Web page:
Enmax envisions solar-powered skyscrapers that feed the grid

The power company is receiving public funds in hopes of increasing the renewable energy used and created in the downtown core.

Calgary-based power company gets $1.4 million boost from the federal government to test new technology

Alberta's Enmax hopes to increase the number of customers who produce power using solar energy, for example, who could feed that back into the grid for others to use. (Leslie Kramer/CBC)

Calgary-based Enmax is envisioning a city of solar-powered skyscrapers feeding the grid.

The power company is receiving public funds in hopes of eventually increasing the renewable energy used and created in the downtown core.

Enmax says its engineers have developed a way to fix a problem faced by many cities and tap into a huge potential market that could include solar panels topping skyscrapers.

Many big cities use specialized so-called secondary networks to supply reliable power to urban communities. Right now, those specialized power grids are locked down to typically only send power one way.

Any home or business on that secondary grid that generates its own energy with solar panels or co-generation machines needs special controls in order to send any excess power back into the system.

Those controls stop their power generators from feeding electricity at any time, a defence that helps the grid stay reliable.

But Enmax says the cost of those protections is prohibitive so they're rarely used. Instead, that green energy is often wasted.

Enmax hopes to make it affordable to install renewable energy generators and feed that power into the grid — while giving customers credit on their power bills, which can be done already on more generalized residential grids. 

The company plans to test the new tech over the coming four years, with the help of $1.4 million from the federal government's green infrastructure program for the project.

​"What this is going to allow customers to do is to be able to generate electricity on their buildings in a downtown core, use what they need but if they have excess, then they can put it back onto the grid," Enmax president and CEO Gianna Manes said Tuesday.

"We can't do that with our technology today."

Gianna Manes, CEO and president of Enmax, says her company will test new technology to allow for renewable energy to be captured and put into the grid in downtown cores. (CBC)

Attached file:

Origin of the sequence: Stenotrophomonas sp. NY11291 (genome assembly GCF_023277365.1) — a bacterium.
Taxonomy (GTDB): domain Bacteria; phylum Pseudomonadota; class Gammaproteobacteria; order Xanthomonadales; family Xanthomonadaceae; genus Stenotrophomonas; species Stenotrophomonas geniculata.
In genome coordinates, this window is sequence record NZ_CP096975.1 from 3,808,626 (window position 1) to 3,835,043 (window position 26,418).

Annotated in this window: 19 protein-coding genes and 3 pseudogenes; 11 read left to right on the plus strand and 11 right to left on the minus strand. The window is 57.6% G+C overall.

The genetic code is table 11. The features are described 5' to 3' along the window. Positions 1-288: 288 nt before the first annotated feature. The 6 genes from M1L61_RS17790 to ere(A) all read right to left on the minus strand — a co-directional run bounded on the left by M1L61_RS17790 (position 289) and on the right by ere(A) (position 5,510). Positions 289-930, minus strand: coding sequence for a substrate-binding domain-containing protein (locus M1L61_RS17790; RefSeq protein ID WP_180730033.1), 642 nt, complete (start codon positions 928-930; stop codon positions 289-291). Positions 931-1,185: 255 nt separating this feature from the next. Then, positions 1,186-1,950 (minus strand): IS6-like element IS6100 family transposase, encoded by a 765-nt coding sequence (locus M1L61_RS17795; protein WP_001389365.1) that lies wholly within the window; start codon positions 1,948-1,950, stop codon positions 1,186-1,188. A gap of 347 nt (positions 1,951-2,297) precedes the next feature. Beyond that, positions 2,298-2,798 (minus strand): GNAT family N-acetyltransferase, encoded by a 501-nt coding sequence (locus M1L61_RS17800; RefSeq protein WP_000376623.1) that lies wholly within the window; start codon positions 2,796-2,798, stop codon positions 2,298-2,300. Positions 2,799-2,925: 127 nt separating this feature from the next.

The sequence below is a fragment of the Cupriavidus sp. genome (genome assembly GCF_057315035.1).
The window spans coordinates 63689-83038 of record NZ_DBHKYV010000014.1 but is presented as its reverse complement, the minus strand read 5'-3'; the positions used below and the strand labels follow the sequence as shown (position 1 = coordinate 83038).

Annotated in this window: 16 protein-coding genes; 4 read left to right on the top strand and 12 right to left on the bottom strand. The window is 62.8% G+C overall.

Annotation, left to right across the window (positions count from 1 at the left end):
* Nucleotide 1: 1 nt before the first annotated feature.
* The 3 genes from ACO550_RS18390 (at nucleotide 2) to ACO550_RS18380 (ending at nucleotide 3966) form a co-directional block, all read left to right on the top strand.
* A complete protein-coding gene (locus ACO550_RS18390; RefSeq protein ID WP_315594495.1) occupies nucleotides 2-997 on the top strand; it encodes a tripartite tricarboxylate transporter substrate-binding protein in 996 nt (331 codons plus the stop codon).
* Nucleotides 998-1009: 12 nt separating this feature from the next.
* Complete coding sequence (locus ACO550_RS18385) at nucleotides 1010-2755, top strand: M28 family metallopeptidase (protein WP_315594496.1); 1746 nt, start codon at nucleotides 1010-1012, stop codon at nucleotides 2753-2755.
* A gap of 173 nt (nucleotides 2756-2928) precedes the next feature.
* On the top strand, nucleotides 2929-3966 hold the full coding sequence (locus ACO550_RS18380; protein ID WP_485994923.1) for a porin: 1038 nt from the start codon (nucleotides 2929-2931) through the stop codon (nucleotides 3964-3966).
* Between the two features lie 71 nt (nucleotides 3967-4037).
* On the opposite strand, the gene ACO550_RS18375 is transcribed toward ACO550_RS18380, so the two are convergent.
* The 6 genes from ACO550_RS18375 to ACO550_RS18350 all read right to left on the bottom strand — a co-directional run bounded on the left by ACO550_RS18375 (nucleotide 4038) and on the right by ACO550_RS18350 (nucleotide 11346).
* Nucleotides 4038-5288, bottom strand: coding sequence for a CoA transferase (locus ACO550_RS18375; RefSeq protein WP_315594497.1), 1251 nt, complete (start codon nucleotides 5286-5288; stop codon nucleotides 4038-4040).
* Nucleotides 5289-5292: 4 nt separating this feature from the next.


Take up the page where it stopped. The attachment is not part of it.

The corporation will seek a customer in Calgary's downtown core to test out its technology for a pilot project that's expected to wrap up in 2022. The goal after that will be to roll it out commercially, the company said.

At a press conference held in Calgary on Tuesday, Natural Resources Minister Amarjeet Sohi hailed the proposal as green and "the next generation" of electricity production.

"This problem isn't limited to Calgary. Most North American cities are experiencing the same issue, which is why we believe Enmax's approach is the future of electricity in Canada," Sohi told reporters.

"Next generation technology that can safely unlock the potential for clean, local electricity sources, taking us one step closer to [the] low-carbon economy that Canadians told us they want."

Natural Resources Minister Amarjeet Sohi says the project addresses a goal other cities have: to reduce greenhouse gas emissions and create more reliable power grids. (CBC)

The technique would lower greenhouse gas emissions and make the power grid more resilient, said Sohi, who represents Edmonton-Mill Woods.

The power company hopes the technology will remove barriers for customers to adopt green energy production options, such as solar power.


  • An earlier version of this story identified Amarjeet Sohi as the federal minister of transportation and infrastructure. He is the minister of natural resources.
    Aug 29, 2018 6:34 AM MT